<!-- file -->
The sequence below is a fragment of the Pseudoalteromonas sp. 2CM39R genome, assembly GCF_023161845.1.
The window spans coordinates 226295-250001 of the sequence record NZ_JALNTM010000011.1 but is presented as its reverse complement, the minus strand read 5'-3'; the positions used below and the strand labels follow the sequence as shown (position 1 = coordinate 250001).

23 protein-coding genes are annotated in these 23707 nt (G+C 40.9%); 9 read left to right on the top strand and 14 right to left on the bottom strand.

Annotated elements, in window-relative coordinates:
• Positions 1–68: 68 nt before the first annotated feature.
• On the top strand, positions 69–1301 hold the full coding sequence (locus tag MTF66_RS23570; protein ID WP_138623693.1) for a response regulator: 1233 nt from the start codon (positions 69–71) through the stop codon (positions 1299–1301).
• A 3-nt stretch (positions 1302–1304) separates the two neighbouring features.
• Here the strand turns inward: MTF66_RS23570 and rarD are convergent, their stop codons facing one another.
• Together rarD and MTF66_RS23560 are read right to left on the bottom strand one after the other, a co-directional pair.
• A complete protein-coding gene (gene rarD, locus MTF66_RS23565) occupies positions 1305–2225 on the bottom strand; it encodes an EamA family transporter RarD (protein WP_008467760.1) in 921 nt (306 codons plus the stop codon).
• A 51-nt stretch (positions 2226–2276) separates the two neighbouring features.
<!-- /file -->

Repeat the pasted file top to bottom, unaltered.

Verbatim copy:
The sequence below is a fragment of the Pseudoalteromonas sp. 2CM39R genome, assembly GCF_023161845.1.
The window spans coordinates 226295-250001 of the sequence record NZ_JALNTM010000011.1 but is presented as its reverse complement, the minus strand read 5'-3'; the positions used below and the strand labels follow the sequence as shown (position 1 = coordinate 250001).

23 protein-coding genes are annotated in these 23707 nt (G+C 40.9%); 9 read left to right on the top strand and 14 right to left on the bottom strand.

Annotated elements, in window-relative coordinates:
• Positions 1–68: 68 nt before the first annotated feature.
• On the top strand, positions 69–1301 hold the full coding sequence (locus tag MTF66_RS23570; protein ID WP_138623693.1) for a response regulator: 1233 nt from the start codon (positions 69–71) through the stop codon (positions 1299–1301).
• A 3-nt stretch (positions 1302–1304) separates the two neighbouring features.
• Here the strand turns inward: MTF66_RS23570 and rarD are convergent, their stop codons facing one another.
• Together rarD and MTF66_RS23560 are read right to left on the bottom strand one after the other, a co-directional pair.
• A complete protein-coding gene (gene rarD, locus MTF66_RS23565) occupies positions 1305–2225 on the bottom strand; it encodes an EamA family transporter RarD (protein WP_008467760.1) in 921 nt (306 codons plus the stop codon).
• A 51-nt stretch (positions 2226–2276) separates the two neighbouring features.